The Chancellor is under serious pressure to produce a growth Budget on 21 March. But where will the money come from for tax cuts for entrepreneurs and businesses generally, not to mention other good causes? Increased borrowing is probably not the answer, if Mr Osborne has been influenced by Moody’s shot over his bows when the ratings agency recently designated a negative outlook for the UK economy.
One answer, according to commentators, would be to raid the higher rate tax relief on pension contributions – there have been several stories to that effect in the Financial Times and elsewhere. Of course, this has been threatened many times in the past. But this time could be different.
For a start there are people in the Coalition Government – the Lib Dems – who favour the policy. And discussions about the possibility of abolishing higher rate tax relief have been reported as taking place at the highest levels. The practicalities have been an inhibiting factor in the past, but now the legislators know exactly how to do it from their recent experience under the previous occupants of Downing Street. What’s more, it would look as if we really were ‘all in it together.’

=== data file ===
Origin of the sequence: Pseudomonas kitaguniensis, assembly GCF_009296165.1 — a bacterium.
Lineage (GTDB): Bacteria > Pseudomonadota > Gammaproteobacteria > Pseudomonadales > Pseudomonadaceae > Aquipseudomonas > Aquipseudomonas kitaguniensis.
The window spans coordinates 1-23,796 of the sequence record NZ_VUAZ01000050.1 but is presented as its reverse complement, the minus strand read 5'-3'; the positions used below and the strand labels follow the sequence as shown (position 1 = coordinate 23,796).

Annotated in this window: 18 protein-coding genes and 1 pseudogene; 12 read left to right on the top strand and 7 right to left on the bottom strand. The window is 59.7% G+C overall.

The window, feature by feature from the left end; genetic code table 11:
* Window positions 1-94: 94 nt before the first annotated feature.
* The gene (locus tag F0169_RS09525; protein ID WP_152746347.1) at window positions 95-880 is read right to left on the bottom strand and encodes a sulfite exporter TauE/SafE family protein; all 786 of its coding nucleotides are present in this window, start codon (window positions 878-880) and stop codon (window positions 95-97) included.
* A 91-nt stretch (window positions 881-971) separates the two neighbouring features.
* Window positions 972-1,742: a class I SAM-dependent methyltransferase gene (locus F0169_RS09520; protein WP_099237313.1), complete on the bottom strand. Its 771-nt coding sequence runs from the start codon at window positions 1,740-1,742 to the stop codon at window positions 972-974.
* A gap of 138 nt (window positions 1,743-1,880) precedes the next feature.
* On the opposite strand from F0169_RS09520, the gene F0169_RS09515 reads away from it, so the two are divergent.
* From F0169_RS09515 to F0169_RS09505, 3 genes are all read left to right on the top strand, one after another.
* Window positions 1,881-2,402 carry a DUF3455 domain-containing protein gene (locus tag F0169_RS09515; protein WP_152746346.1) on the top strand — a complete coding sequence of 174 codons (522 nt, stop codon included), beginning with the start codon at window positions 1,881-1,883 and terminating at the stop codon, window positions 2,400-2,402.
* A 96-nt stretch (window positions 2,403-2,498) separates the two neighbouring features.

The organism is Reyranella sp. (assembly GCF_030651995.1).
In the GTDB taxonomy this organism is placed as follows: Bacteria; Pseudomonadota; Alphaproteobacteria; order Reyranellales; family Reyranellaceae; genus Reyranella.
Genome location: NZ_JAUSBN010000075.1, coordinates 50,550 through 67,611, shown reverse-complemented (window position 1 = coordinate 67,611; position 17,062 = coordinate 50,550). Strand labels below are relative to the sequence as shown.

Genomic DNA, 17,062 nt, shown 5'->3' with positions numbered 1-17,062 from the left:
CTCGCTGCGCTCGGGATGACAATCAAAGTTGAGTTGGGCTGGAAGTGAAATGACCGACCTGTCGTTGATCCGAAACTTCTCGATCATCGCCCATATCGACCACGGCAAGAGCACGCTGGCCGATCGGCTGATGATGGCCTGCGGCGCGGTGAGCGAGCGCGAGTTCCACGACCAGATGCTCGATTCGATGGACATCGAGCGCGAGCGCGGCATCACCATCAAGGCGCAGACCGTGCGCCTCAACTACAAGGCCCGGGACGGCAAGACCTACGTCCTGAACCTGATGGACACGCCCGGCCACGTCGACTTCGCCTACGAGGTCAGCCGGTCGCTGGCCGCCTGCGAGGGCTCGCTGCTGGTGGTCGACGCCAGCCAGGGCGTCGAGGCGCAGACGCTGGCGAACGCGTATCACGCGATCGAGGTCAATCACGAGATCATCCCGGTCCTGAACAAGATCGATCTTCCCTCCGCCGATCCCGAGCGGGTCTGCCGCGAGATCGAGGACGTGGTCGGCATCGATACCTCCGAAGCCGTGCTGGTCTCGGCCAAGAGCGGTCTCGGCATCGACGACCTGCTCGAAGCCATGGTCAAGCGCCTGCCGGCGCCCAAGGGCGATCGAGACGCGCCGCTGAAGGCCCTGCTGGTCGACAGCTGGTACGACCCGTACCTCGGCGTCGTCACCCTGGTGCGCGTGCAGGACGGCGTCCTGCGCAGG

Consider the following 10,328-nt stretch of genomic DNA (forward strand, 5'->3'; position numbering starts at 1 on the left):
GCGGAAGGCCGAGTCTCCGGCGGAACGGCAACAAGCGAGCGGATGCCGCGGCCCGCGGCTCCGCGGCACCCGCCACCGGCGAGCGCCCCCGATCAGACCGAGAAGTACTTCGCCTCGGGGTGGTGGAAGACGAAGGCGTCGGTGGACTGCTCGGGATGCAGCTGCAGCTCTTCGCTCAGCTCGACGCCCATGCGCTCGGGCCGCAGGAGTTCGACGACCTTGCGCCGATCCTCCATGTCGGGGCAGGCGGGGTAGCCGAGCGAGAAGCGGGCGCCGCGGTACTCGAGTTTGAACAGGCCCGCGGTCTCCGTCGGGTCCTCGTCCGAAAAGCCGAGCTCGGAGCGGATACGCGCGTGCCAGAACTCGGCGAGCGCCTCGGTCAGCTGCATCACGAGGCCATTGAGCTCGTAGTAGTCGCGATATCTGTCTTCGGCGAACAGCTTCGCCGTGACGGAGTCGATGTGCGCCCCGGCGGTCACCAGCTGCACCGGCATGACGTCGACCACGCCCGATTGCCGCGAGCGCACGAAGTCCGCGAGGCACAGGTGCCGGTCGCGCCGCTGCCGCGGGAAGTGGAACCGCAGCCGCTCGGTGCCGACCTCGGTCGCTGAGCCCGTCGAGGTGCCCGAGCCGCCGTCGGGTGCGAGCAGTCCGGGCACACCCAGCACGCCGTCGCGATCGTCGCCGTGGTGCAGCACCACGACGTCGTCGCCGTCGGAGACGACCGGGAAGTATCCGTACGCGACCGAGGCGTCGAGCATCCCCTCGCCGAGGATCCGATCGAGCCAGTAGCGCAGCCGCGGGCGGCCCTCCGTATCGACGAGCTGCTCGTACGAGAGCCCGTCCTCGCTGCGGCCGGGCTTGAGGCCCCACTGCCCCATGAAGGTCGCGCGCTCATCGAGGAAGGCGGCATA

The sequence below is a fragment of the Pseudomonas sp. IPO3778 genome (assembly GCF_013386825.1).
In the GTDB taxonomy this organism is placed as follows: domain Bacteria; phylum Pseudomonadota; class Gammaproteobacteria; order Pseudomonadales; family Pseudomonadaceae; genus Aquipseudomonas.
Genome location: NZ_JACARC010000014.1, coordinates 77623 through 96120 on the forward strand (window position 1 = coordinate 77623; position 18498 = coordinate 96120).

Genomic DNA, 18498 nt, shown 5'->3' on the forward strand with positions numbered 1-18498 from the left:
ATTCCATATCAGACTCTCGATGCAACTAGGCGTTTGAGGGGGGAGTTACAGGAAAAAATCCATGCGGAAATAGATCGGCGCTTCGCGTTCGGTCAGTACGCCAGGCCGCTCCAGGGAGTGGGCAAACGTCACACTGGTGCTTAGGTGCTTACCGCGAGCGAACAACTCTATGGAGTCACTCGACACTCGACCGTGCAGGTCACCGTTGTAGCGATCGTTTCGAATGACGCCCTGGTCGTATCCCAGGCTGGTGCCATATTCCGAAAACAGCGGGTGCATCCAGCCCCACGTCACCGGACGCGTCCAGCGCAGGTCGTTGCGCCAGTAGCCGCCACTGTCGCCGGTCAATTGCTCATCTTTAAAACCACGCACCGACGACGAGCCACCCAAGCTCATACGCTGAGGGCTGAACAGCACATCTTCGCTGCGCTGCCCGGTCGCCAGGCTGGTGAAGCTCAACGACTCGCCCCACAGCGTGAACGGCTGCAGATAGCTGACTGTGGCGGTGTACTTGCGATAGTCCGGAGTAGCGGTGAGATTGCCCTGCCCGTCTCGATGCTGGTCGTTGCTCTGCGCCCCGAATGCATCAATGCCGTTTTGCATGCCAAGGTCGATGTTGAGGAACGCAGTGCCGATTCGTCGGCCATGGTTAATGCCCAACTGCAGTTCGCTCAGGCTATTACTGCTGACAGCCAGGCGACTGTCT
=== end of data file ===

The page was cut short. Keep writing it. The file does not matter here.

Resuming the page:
Of course, there would be a lot of squealing – and quite right too. Yet what is the alternative political home for those who don’t like the idea? It is unlikely that most would be tempted into voting for Mr Miliband. David Cameron and George Osborne can blame Clegg and co. And there’s no getting away from the fact that it would raise billions.
So the Budget really could contain some major surprises this year – and pensions tax relief might only be one of them.